In life, I'd not say everyone but, most cannot be trusted. And trust does not come like that, you don't meet a pal in school and trust him, trust takes years, half a life even. It depends much, you can trust your father, maybe you cannot, but perhaps you could trust your son... or not, it depends a lot, and that answer only you could know, now now, trusting bloody "bros"? Girlfriends? Friends at school? Yes, mate, it would be foolish to trust someone you barely know. I mean KNOW, not simply know name, favorite bands, favorite activities, really know, to the point where you can predict what the person feels or thinks without even asking, then you will know if can trust... or not.
Last edited by Sir Brian de Bois-Guilbert; February 09, 2013 at 09:41 AM.
I've experienced the contrary. Family can be some of the most calculating, unforgiving, and manipulative influences in one's life. That's the way it was in my case.
Lets put it this way, If I were a 9th Century Eastern Roman Emperor I would have put out all of my families eyes by this point in time because I trust them the least (cept my dad, I would just banish him to a nice island monestary, I think he would enjoy that). At least with friends you are able to judge their character and trustworthiness before cementing any relations, family you're born with and doomed to have a certain amount of contact with even if they are complete and total bastards (I talk of my mother of course, my father is one of the better people I've met in my life).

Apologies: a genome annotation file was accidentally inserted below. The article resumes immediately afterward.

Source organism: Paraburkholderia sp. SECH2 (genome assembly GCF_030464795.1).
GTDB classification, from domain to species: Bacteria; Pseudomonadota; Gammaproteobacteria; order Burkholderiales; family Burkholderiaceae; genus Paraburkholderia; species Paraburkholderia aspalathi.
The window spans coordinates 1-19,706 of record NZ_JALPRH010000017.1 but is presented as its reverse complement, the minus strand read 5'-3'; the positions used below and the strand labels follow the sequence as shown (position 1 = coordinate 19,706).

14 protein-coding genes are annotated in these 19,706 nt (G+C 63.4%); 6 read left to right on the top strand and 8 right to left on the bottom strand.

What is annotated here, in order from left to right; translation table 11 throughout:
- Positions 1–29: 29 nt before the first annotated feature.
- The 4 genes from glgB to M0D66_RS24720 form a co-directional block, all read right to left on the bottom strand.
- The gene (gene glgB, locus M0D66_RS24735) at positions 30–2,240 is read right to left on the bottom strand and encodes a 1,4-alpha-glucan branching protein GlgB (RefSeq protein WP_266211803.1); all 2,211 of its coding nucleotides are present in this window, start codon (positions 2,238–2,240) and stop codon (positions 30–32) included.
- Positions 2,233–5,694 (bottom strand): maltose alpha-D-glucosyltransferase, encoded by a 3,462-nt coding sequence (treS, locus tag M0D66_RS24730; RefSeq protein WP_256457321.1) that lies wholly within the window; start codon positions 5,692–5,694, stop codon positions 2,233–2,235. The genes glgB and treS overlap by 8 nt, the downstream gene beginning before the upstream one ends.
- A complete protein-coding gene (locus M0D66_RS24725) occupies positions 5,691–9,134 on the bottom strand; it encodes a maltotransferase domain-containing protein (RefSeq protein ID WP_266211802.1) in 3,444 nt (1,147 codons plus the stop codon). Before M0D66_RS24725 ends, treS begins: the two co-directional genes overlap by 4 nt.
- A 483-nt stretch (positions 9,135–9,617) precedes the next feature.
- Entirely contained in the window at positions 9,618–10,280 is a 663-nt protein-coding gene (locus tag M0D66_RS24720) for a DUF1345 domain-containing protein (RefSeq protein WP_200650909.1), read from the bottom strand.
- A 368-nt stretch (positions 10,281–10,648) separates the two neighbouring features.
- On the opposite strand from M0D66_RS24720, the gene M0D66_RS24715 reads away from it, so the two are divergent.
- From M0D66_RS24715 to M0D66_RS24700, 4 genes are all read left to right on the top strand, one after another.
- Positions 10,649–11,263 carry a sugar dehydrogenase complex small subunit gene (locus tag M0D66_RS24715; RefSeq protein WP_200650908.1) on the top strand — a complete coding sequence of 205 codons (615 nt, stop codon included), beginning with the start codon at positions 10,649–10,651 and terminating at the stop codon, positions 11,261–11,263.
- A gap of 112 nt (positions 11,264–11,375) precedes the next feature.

Wow, judging by this thread, I've been incredible lucky with my friends and family. Although, I might argue that some people are overreacting.
It sounds to me like the OP is accusing people of people untrustworthy because they made mistakes or because they weren't able to read minds which I don't think this is fair. Lines like this:
I mean surely if they believed it was in your "best interests" there is no malice in it. Hardly worthy of being labelled untrustworthy.Because "Best friend," "girlfriend," "bro," etc., no matter what you call them, they will act in what they believe is in your best interests. This means going behind your back to other friends and failing to bring many issues to you up front. Oftentimes this situation compounds as the said person gets closer to you. As they get to know you more and more it seems they become increasingly certain that they know what is best for you and feel less guilty about acting upon that without consulting you directly.